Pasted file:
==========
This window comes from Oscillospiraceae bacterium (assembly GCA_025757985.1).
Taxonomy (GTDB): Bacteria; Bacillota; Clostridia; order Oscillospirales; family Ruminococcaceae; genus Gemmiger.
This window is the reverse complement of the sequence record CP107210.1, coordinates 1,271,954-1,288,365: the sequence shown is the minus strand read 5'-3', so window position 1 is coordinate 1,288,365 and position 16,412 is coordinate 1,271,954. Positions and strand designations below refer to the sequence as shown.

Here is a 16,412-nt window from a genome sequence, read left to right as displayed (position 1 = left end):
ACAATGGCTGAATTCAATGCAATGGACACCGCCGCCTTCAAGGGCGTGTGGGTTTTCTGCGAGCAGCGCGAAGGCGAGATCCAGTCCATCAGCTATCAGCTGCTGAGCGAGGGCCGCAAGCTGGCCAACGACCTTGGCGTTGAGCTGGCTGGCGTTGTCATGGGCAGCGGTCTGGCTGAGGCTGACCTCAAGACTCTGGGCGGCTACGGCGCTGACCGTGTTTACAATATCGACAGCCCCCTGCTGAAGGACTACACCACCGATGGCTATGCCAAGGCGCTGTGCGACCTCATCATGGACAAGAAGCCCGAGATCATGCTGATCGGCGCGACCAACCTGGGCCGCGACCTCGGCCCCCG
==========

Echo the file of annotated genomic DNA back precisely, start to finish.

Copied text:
This window comes from Oscillospiraceae bacterium (assembly GCA_025757985.1).
Taxonomy (GTDB): Bacteria; Bacillota; Clostridia; order Oscillospirales; family Ruminococcaceae; genus Gemmiger.
This window is the reverse complement of the sequence record CP107210.1, coordinates 1,271,954-1,288,365: the sequence shown is the minus strand read 5'-3', so window position 1 is coordinate 1,288,365 and position 16,412 is coordinate 1,271,954. Positions and strand designations below refer to the sequence as shown.

Here is a 16,412-nt window from a genome sequence, read left to right as displayed (position 1 = left end):
ACAATGGCTGAATTCAATGCAATGGACACCGCCGCCTTCAAGGGCGTGTGGGTTTTCTGCGAGCAGCGCGAAGGCGAGATCCAGTCCATCAGCTATCAGCTGCTGAGCGAGGGCCGCAAGCTGGCCAACGACCTTGGCGTTGAGCTGGCTGGCGTTGTCATGGGCAGCGGTCTGGCTGAGGCTGACCTCAAGACTCTGGGCGGCTACGGCGCTGACCGTGTTTACAATATCGACAGCCCCCTGCTGAAGGACTACACCACCGATGGCTATGCCAAGGCGCTGTGCGACCTCATCATGGACAAGAAGCCCGAGATCATGCTGATCGGCGCGACCAACCTGGGCCGCGACCTCGGCCCCCG